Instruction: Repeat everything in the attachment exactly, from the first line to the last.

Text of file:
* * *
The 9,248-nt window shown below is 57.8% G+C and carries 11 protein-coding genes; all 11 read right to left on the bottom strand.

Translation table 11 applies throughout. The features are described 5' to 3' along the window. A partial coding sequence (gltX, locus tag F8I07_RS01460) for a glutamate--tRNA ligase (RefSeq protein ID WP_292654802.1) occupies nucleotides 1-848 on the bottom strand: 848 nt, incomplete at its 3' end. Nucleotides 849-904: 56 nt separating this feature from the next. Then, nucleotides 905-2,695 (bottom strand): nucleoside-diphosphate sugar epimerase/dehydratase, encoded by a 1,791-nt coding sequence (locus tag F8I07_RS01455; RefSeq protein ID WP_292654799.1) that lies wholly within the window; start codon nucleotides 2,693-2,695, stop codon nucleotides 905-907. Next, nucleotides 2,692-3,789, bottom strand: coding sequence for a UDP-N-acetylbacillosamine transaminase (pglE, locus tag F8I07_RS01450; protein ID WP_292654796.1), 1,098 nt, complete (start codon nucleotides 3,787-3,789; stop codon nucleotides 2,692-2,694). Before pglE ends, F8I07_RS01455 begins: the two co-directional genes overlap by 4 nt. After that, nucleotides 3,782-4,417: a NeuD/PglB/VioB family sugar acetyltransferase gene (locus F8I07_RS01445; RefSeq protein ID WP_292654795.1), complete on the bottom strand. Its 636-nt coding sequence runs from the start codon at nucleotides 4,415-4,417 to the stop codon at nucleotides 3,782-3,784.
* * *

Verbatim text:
The 9,248-nt window shown below is 57.8% G+C and carries 11 protein-coding genes; all 11 read right to left on the bottom strand.

Translation table 11 applies throughout. The features are described 5' to 3' along the window. A partial coding sequence (gltX, locus tag F8I07_RS01460) for a glutamate--tRNA ligase (RefSeq protein ID WP_292654802.1) occupies nucleotides 1-848 on the bottom strand: 848 nt, incomplete at its 3' end. Nucleotides 849-904: 56 nt separating this feature from the next. Then, nucleotides 905-2,695 (bottom strand): nucleoside-diphosphate sugar epimerase/dehydratase, encoded by a 1,791-nt coding sequence (locus tag F8I07_RS01455; RefSeq protein ID WP_292654799.1) that lies wholly within the window; start codon nucleotides 2,693-2,695, stop codon nucleotides 905-907. Next, nucleotides 2,692-3,789, bottom strand: coding sequence for a UDP-N-acetylbacillosamine transaminase (pglE, locus tag F8I07_RS01450; protein ID WP_292654796.1), 1,098 nt, complete (start codon nucleotides 3,787-3,789; stop codon nucleotides 2,692-2,694). Before pglE ends, F8I07_RS01455 begins: the two co-directional genes overlap by 4 nt. After that, nucleotides 3,782-4,417: a NeuD/PglB/VioB family sugar acetyltransferase gene (locus F8I07_RS01445; RefSeq protein ID WP_292654795.1), complete on the bottom strand. Its 636-nt coding sequence runs from the start codon at nucleotides 4,415-4,417 to the stop codon at nucleotides 3,782-3,784.